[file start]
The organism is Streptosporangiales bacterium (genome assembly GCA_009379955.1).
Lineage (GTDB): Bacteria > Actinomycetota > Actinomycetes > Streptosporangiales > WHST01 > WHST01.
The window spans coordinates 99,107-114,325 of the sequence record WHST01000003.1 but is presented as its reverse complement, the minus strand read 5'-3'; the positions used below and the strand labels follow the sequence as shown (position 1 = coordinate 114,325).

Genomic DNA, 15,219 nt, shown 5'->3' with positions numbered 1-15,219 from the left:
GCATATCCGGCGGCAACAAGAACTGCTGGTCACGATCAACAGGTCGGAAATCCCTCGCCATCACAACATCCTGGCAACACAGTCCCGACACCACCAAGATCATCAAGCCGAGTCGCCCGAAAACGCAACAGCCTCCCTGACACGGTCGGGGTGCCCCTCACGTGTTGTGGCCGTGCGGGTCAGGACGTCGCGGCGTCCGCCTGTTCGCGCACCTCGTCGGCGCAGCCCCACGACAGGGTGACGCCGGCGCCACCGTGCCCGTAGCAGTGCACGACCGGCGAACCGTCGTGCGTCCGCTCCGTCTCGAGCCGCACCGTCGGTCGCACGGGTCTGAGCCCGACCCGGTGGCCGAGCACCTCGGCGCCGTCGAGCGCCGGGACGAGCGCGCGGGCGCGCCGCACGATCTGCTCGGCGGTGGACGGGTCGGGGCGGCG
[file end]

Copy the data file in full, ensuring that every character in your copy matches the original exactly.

The organism is Streptosporangiales bacterium (genome assembly GCA_009379955.1).
Lineage (GTDB): Bacteria > Actinomycetota > Actinomycetes > Streptosporangiales > WHST01 > WHST01.
The window spans coordinates 99,107-114,325 of the sequence record WHST01000003.1 but is presented as its reverse complement, the minus strand read 5'-3'; the positions used below and the strand labels follow the sequence as shown (position 1 = coordinate 114,325).

Genomic DNA, 15,219 nt, shown 5'->3' with positions numbered 1-15,219 from the left:
GCATATCCGGCGGCAACAAGAACTGCTGGTCACGATCAACAGGTCGGAAATCCCTCGCCATCACAACATCCTGGCAACACAGTCCCGACACCACCAAGATCATCAAGCCGAGTCGCCCGAAAACGCAACAGCCTCCCTGACACGGTCGGGGTGCCCCTCACGTGTTGTGGCCGTGCGGGTCAGGACGTCGCGGCGTCCGCCTGTTCGCGCACCTCGTCGGCGCAGCCCCACGACAGGGTGACGCCGGCGCCACCGTGCCCGTAGCAGTGCACGACCGGCGAACCGTCGTGCGTCCGCTCCGTCTCGAGCCGCACCGTCGGTCGCACGGGTCTGAGCCCGACCCGGTGGCCGAGCACCTCGGCGCCGTCGAGCGCCGGGACGAGCGCGCGGGCGCGCCGCACGATCTGCTCGGCGGTGGACGGGTCGGGGCGGCG